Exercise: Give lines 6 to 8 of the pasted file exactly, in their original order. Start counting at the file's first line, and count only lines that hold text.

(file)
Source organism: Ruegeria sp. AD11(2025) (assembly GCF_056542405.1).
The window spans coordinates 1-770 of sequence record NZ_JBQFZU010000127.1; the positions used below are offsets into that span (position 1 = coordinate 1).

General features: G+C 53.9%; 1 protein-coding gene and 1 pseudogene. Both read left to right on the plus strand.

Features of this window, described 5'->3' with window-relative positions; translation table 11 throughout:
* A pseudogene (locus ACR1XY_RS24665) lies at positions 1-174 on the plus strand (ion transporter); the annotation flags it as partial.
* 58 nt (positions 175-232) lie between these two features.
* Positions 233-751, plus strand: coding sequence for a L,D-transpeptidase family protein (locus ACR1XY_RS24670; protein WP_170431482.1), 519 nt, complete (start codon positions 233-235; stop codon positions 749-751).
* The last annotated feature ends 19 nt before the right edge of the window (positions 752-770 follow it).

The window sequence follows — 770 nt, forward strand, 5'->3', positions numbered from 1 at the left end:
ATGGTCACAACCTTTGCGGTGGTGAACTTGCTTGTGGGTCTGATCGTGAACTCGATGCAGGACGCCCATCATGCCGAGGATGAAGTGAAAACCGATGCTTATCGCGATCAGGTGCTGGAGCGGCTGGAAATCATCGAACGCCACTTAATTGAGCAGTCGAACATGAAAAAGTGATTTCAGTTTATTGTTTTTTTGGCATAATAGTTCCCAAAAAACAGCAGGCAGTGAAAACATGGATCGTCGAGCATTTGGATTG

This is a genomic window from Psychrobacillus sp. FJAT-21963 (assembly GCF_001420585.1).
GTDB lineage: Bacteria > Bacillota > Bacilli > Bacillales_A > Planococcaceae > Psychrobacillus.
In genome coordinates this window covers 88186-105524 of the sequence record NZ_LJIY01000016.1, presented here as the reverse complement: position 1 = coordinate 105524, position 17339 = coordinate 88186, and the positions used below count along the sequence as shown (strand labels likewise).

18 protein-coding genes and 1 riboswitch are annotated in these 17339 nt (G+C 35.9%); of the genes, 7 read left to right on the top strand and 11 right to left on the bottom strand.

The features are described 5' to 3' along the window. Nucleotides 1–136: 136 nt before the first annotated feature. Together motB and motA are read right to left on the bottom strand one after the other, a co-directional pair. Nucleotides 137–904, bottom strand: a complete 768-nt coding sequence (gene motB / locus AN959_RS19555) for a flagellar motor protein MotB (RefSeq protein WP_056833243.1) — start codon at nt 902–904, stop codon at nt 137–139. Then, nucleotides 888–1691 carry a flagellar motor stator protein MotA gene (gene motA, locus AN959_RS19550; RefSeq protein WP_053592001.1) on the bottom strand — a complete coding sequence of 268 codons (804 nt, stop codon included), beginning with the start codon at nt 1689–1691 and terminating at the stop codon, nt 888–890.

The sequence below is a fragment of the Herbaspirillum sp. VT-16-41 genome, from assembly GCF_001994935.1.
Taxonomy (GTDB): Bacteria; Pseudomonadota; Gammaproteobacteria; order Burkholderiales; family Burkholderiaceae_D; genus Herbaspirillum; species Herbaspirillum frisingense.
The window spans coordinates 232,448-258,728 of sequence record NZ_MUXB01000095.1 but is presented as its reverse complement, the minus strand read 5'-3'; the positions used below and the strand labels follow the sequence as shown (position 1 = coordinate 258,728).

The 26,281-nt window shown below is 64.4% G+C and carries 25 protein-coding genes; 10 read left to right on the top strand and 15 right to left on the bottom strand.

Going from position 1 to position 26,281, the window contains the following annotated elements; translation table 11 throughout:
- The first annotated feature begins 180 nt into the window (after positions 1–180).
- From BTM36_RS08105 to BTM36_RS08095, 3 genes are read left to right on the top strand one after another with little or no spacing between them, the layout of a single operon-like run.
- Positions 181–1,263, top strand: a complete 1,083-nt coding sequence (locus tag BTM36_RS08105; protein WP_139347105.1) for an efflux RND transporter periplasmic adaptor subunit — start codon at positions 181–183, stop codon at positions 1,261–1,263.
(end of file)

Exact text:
* 58 nt (positions 175-232) lie between these two features.
* Positions 233-751, plus strand: coding sequence for a L,D-transpeptidase family protein (locus ACR1XY_RS24670; protein WP_170431482.1), 519 nt, complete (start codon positions 233-235; stop codon positions 749-751).
* The last annotated feature ends 19 nt before the right edge of the window (positions 752-770 follow it).